Why Your Stream is Pixelated and How to Fix It?

Most live streamers have one thing in common—the innate desire to deliver their audience top-tier content. Some days, everything is smooth sailing when streaming. Other times, pixelation swoops in with hopes of ruining your live stream. This type of disturbance during a live stream can frustrate the creator and their audience. This blog post will explore why your live stream may be pixelated and ways to correct it. 

Reasons Your Stream May Be Pixelated

Inadequate lighting and camera settings: Sometimes, the reason behind your pixelated stream is right in front of you—your camera and lighting. Poor lighting or camera settings can cause glare, shadow, and improper light can significantly decrease the quality of your stream, making it appear blurry or pixelated. 

Bandwidth and Unstable Internet Connection: A stable internet connection is necessary for a hiccup-free live stream. If your internet speed is slow or unstable, your stream can become pixelated. Try these best practices when streaming:

  • Avoid connecting too many devices to your wifi while streaming
  • Make sure your router is updated

Encoder settings: The encoder compresses video and audio data before sending it to the streaming platform. Incorrect settings can cause your stream to be pixelated. 

Insufficient computer processing power: Streaming requires significant processing power (how quickly the CPU can retrieve and interpret instructions). Your stream may appear pixelated if your computer doesn’t meet the minimum requirements.

How to Fix a Pixelated Live Stream

Before you panic about your pixelated stream, understand there are several things you can do to fix it. Below are some ways to fix the most common sources of a pixelated live stream. 

Optimize your lighting and camera settings: Make sure the lighting is consistent and not too harsh, and adjust your camera settings to ensure the best possible image quality.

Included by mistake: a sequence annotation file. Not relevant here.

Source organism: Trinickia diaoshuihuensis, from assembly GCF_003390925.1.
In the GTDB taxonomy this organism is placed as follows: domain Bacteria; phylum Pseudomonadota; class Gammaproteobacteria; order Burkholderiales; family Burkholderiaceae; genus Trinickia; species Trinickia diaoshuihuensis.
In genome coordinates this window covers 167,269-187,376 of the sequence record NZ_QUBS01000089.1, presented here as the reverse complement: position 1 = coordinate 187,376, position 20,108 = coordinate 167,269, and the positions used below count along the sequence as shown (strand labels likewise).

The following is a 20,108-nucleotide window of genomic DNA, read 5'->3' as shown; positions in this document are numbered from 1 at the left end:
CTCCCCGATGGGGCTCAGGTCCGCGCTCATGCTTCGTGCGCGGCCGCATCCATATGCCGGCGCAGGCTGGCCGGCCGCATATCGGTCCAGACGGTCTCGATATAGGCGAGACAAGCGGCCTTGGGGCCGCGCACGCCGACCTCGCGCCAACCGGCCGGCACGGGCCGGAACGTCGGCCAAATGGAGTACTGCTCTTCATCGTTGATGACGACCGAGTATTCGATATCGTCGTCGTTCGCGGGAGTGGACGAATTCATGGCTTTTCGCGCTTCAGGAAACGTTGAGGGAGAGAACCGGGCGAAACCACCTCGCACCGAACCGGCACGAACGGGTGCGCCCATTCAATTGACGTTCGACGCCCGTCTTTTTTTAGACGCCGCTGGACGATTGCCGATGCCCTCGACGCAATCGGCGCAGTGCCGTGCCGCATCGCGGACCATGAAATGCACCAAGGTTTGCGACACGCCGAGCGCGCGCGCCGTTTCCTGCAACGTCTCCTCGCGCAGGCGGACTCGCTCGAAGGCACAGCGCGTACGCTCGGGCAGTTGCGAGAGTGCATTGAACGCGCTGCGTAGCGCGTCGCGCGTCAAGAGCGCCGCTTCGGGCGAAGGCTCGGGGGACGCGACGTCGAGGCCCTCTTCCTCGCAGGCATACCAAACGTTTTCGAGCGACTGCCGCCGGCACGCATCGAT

Conduct a speed test to check your bandwidth: If you have an unstable or slow internet connection, you may need to contact your service provider or consider upgrading your plan. It is also worth using a reliable, wired internet connection.

Adjust your encoder settings and bitrates: Try lowering the bitrate to reduce pixelation. Though this may reduce overall quality, it doesn’t require your internet connection to send as much data over servers. To better understand, check out the bitrate settings for live streaming on the Streamlabs blog. 

Upgrade your computer hardware: If you’re streaming from a computer, make sure it meets the minimum requirements for streaming (as outlined by the respective streaming service or software).

Use streaming software with built-in optimization tools: If you’re using a streaming software such as Streamlabs Desktop, you can use auto-optimization to customize your streaming settings based on your internet connection speed and hardware. Updating software regularly is also recommended to stay current and avoid potential compatibility issues.

Pixelated streams can be frustrating. However, if you know the primary sources of a funky stream (and how to fix them, as explained in this blog post), you can eliminate the problem in a flash. If you’re a Streamlabs Desktop user looking for more information on improving the quality of your live streams, be sure to check out this guide for optimizing your settings with Streamlabs Desktop.

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